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October 4, 2015

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Obama, Senate reach deal on debt ceiling; Congress to vote today


Associated Press

President Barack Obama speaks from the White House briefing room Sunday, July 31, 2011, in Washington, D.C., about a deal being reached to raise the debt limit.

Senate leaders and President Barack Obama announced Sunday night that they have reached a deal to avoid default, just about two days before the deadline.

Now they just have to sell it to Congress.

“Sometimes it seems our two sides disagree on almost everything, but in the end, reasonable people were able to agree on this,” said Senate Majority Leader Harry Reid, the first to officially announce there was a deal. "My message to the world tonight is that this nation and this Congress are moving forward and we’re moving forward together.”

"At this point, I think I can say with a high degree of confidence that there is now a framework to review that will ensure significant cuts in Washington spending," said Republican Leader Mitch McConnell. "The United States of America will not, for the first time in our history, default on its national obligations."

The Senators left it to the president to outline the terms of the deal, which appear to be right in line with what has been reported throughout the weekend: the first $900 billion in increased borrowing authority will be balanced out by a $917 billion cut to discretionary spending, to be spread out over ten years. A bipartisan committee of congressional lawmakers would be set up and tasked with coming up with deeper deficit reductions by November of this year. The plan also contains a harsh incentive to compel Congress to take the committee’s proposal: if lawmakers can’t come up with a deficit-cutting plan, it sets off “tough cuts that both parties would find objectionable” across the board.

Under the plan, Congress will also take a vote on a constitutional amendment to balanced budget, and the president’s borrowing authority will be extended through the first months of 2013.

“Is this the deal I would have preferred? No,” Obama said, complaining of a process that was “messy” and took “far too long.”

But Obama threw the full weight of his office behind the plan.

“I want to urge members of both parties to do the right thing and support this deal with your votes,” he said. “It will allow us to avoid default, it will allow us to pay our bills, it will allow us to start reducing our deficit in a responsible way.”

It’s going to take the president, and many other lawmakers of similar mind, to pull enough lawmakers along to get this deal through the Congress in the next 48 hours.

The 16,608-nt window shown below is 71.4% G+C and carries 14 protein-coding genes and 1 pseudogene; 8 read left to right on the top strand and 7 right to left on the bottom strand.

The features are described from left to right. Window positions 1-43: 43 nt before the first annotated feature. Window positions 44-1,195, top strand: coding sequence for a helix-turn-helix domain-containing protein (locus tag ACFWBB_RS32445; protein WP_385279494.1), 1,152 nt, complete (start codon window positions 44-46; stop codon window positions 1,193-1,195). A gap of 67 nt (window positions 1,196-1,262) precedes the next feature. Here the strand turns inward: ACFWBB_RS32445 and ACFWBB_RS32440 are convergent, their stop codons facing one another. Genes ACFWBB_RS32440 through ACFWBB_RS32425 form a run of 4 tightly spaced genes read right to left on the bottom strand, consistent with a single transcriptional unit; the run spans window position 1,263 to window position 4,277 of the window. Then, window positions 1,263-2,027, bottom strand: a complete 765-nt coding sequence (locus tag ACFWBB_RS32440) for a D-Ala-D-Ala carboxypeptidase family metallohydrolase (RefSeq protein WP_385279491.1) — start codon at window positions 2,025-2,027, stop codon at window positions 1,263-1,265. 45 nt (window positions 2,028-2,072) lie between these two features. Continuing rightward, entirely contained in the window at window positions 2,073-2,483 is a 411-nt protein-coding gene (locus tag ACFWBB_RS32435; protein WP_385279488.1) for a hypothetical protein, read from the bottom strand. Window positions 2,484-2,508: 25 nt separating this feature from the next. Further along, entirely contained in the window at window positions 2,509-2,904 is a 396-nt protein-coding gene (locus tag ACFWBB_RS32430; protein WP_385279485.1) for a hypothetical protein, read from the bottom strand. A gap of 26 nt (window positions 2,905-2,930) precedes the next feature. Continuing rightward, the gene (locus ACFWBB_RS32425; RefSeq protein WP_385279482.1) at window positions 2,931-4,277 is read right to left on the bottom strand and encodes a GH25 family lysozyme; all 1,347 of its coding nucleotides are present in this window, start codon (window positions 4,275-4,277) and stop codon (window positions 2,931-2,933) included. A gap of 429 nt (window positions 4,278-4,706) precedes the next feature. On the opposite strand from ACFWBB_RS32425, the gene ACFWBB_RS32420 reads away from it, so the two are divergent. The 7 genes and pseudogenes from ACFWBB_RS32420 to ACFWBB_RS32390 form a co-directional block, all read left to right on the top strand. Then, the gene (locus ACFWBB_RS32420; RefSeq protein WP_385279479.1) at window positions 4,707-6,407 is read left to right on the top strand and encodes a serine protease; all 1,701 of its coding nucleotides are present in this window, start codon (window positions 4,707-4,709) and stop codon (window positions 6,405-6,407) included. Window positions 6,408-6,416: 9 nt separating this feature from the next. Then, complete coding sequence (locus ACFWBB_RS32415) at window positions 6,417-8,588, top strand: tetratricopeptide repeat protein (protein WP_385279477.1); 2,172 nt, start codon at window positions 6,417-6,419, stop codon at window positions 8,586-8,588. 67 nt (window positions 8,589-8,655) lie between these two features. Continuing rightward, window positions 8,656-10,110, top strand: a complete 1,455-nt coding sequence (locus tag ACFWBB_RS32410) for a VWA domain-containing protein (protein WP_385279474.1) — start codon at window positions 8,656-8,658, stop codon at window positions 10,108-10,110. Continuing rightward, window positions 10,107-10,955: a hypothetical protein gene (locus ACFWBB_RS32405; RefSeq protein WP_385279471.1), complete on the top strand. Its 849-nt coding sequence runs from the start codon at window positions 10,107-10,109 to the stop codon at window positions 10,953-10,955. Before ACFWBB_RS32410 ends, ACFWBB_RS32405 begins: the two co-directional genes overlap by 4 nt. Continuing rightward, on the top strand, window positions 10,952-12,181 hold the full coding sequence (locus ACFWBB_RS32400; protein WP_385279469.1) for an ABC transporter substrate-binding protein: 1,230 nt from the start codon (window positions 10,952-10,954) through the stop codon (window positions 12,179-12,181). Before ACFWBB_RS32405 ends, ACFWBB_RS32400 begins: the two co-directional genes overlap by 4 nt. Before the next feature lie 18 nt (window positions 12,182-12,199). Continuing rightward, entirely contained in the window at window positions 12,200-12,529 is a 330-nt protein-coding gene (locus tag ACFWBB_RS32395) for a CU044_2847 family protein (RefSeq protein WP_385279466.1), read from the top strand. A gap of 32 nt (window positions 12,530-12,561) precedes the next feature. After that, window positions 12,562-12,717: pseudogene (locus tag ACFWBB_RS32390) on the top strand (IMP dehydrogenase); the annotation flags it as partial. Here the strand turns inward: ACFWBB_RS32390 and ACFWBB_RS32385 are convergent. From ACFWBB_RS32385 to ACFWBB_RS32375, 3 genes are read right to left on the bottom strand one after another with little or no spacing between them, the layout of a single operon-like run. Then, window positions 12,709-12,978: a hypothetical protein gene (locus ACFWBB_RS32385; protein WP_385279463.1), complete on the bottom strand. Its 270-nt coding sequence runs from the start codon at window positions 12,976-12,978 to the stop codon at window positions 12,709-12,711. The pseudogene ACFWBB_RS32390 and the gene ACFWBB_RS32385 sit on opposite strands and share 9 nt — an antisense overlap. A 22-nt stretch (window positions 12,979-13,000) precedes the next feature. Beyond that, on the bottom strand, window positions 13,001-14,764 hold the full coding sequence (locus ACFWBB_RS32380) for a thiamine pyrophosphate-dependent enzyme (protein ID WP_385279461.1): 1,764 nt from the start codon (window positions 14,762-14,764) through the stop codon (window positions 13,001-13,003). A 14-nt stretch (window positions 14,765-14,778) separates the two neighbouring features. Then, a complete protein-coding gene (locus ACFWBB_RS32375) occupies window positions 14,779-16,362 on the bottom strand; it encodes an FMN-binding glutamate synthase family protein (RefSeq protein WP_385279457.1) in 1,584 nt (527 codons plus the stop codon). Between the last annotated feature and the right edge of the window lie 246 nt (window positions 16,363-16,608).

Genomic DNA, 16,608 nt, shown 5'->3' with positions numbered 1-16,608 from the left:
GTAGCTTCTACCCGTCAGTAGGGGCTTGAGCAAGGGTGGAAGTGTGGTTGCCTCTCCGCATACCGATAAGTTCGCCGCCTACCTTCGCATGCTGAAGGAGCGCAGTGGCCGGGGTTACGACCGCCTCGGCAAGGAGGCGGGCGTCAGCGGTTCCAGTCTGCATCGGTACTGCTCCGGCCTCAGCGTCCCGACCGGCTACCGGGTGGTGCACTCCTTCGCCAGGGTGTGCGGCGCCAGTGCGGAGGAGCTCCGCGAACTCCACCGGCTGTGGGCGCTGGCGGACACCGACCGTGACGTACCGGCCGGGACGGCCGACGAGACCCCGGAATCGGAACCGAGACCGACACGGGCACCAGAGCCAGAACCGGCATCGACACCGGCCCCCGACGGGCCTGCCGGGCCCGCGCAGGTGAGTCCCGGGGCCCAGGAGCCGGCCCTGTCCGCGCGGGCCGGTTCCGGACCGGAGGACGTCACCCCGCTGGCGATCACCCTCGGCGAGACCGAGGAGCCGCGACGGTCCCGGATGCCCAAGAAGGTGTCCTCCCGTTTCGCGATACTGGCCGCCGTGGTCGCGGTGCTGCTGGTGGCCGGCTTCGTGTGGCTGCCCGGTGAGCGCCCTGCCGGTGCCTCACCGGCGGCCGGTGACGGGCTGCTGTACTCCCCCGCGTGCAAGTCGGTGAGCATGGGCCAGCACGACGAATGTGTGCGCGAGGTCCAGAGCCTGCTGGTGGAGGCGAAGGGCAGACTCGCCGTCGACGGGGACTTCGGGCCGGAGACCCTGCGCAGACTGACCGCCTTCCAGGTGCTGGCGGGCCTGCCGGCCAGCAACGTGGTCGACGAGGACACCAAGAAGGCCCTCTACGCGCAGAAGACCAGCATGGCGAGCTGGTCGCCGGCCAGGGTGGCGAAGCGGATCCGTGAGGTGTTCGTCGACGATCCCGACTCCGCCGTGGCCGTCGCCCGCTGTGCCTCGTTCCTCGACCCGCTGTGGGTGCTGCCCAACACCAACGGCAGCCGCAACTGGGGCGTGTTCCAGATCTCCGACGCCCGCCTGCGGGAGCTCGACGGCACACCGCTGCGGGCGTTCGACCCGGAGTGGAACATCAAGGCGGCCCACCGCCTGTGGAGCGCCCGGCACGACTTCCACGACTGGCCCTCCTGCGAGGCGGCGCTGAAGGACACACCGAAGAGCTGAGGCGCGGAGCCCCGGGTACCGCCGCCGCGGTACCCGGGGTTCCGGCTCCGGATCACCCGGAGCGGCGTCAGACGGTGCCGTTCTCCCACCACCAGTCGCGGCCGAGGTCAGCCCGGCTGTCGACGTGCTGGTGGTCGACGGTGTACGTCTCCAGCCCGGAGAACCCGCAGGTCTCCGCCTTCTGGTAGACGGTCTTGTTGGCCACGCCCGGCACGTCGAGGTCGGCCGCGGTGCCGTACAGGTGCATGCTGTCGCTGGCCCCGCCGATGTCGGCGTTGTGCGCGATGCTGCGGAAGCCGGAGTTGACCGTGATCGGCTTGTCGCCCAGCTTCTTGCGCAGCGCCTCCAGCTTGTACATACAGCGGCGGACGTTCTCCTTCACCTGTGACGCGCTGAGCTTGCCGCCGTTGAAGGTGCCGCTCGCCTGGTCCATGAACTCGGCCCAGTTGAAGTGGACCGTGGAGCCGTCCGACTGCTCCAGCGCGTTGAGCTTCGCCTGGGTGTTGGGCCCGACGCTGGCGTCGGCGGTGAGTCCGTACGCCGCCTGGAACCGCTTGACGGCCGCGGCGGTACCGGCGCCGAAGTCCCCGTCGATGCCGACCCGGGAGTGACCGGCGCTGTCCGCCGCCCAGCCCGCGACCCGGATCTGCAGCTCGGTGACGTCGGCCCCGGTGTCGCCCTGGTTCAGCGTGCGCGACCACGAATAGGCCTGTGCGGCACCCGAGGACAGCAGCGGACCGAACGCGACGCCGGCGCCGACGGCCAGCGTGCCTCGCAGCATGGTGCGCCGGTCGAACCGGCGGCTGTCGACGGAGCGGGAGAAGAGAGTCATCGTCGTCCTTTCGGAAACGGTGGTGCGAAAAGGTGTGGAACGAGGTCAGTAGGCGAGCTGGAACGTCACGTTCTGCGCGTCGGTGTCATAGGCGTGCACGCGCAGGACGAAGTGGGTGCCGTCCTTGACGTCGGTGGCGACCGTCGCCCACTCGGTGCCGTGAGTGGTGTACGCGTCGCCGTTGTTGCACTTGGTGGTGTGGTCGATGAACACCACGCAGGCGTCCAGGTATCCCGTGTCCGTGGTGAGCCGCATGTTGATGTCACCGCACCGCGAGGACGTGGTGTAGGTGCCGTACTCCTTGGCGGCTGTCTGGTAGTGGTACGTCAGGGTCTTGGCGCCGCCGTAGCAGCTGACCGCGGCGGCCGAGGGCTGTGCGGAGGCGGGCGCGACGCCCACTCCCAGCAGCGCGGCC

While Senate leaders endorsed the plan in front of a national television audience, House leaders noticeably shied away from the public eye Sunday night — it’s in the House that this bill is going to be the toughest sell.

Both House Speaker John Boehner and Democratic Leader Nancy Pelosi scheduled meetings with their party conferences: the Republicans’ took place first, on Sunday night, while the Senate leaders made their announcement on the floor.

“There is nothing in this framework that violates our principles,” Boehner told his House Republicans, in a presentation that framed the whole deal under familiar framework of “cuts,” “caps” and “balances.”

“It’s all spending cuts. The White House bid to raise taxes has been shut down,” Boehner told Republicans. “And as I vowed back in May — when everyone thought I was crazy for saying it — every dollar of debt limit increase will be matched by more than a dollar of spending cuts. And in doing this, we’ve stopping a job-killing national default that none of us wanted.”

Not all House Republicans are expected to swallow Boehner’s argument whole, though.

For starters, the “balance” portion of the plan is not absolute: all that is required is a vote on a constitutional balanced budget amendment; while the Republican caucus’ preferred plan made passage a precondition for raising the debt ceiling.

Republicans were also upset that the make-up of the disciplinary trigger mechanism: about half of the automatic cuts in it would be to defense spending.

Utah Rep. Jason Chaffetz told reporters earlier Sunday evening that it the deal would be a “tough sell” for Boehner.

But it’s going to be a tough sell to House Democrats, too.

Democrats wanted to see some of the burden of deficit reduction borne by the wealthy, by ending tax breaks for corporations, luxury items, and top wage earners. There’s none of that in this bill (though those items could come up for review under the committee).

Democrats also object to the disciplinary trigger, though their objection is based on the fact that payments to Medicare providers will also be on the block if Congress can’t come up with a deal.

“Nada from million/billionaires; corp tax loopholes aplenty; only sacrifice from the poor/middle class?” tweeted Rep. Donna Edwards, a Democrat from Maryland who’s also in charge of recruiting 2012 candidates for the House Democrats’ campaign wing. “Shared sacrifice, balance? Really?”

"We're trading working Americans' livelihoods for #GOP radical votes," tweeted Rep. Raul Grijalva of Arizona, chairman of the House Progressive Caucus. “I’m a no.”

House Democrats' Leader Nancy Pelosi wouldn't commit to any assessment of her caucus Sunday night. "We all may not support it, or none of us may be able to support it," she told reporters outside her office. Pelosi is not grouping up House Democrats until Monday to hash out their position on the compromise plan.

Senate Democrats and Senate Republicans each scheduled meetings to discuss the particulars of the plan for Monday morning as well.

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